Elusive Justice

Beyond the Marshall Inquiry

Edited by Joy Mannette  

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“The Marshall Commission Report does not deserve accolades. While it acknowledges errors, negligence and mismanagement, it did not make the connections necessary to begin the process of developing a dialogue about a justice system that Aboriginal people can respect, or which respects Aboriginal people.” - M.E. Turpel, Dalhousie Law School

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  • Joy Mannette

    York University

    Joy Mannette is a mother, Acadienne, activist and educator. She has taught for 34 years as a classroom teacher and sociologist in Ontario and Nova Scotia. She also has experience teaching First Nations students and working on treaty issues with the Mi’kmaq First Nation. Joy is perhaps best known for her work on the Marshall Inquiry, but she has also lived and researched in the Mohlakeng township west of Johannesburg, South Africa.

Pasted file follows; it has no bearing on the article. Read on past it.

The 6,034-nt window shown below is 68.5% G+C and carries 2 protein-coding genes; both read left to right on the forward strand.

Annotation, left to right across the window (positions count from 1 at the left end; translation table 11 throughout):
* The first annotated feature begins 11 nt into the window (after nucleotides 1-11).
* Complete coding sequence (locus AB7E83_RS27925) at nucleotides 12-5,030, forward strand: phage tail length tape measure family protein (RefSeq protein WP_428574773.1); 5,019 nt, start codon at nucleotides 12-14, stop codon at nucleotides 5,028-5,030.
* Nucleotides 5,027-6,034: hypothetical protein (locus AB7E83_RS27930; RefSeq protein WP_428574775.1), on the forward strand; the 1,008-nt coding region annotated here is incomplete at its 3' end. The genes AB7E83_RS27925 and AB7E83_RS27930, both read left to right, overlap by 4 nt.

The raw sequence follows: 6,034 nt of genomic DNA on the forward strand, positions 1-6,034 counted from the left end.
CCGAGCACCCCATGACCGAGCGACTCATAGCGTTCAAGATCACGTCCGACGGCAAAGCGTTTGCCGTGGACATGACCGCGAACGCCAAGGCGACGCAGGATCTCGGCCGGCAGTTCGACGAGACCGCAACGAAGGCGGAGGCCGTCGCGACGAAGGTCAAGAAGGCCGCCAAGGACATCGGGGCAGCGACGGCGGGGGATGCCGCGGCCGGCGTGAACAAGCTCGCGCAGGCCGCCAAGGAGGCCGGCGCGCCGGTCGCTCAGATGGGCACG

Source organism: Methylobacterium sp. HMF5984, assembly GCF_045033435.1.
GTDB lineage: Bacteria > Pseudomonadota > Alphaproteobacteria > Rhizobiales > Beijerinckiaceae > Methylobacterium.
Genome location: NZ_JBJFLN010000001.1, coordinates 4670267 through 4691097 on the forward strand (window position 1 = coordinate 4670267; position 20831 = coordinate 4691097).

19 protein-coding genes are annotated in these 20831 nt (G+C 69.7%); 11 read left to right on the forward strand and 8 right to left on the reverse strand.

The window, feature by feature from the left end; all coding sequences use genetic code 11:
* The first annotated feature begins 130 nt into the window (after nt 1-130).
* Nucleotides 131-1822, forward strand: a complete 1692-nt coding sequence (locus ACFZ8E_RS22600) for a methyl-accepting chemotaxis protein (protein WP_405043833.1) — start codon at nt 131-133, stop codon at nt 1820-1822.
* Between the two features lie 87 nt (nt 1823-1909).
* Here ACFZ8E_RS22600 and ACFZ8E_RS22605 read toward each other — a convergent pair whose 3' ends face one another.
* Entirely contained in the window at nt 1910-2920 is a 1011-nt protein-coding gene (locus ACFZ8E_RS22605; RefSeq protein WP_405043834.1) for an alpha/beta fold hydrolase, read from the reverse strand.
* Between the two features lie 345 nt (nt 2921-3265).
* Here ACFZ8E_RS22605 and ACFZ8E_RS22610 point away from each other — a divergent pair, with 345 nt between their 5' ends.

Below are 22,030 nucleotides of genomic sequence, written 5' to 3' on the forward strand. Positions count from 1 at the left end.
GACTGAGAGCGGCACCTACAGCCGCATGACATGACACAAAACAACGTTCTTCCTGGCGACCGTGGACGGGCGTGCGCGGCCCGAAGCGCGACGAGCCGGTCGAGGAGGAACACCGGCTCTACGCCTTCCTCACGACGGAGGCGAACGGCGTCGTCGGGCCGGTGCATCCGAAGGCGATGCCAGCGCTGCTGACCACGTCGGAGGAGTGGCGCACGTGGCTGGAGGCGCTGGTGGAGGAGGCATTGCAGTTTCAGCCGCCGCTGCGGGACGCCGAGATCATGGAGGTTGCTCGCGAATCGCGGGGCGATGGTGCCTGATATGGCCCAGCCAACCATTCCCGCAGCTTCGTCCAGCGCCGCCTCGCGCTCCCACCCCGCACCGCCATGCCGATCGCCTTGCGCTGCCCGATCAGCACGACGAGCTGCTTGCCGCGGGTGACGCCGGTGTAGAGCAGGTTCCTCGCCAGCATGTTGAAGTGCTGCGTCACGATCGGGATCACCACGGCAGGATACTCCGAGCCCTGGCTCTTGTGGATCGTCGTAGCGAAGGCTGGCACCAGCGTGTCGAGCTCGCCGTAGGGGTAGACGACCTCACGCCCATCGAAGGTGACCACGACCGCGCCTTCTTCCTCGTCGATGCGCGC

Questions of ethicality in a racialized context of pedagogy and research preoccupy her current work. Her research interests include cross cultural ways of knowing, community organizing for change, cross-cultural learning, issues in university experience of racialized students, law, policy and ethics and new approaches in qualitative research Joy Mannette struggles to live by the wisdom imparted to her by Maliseet artist Shirley Bear urged me: “Give your power away.”

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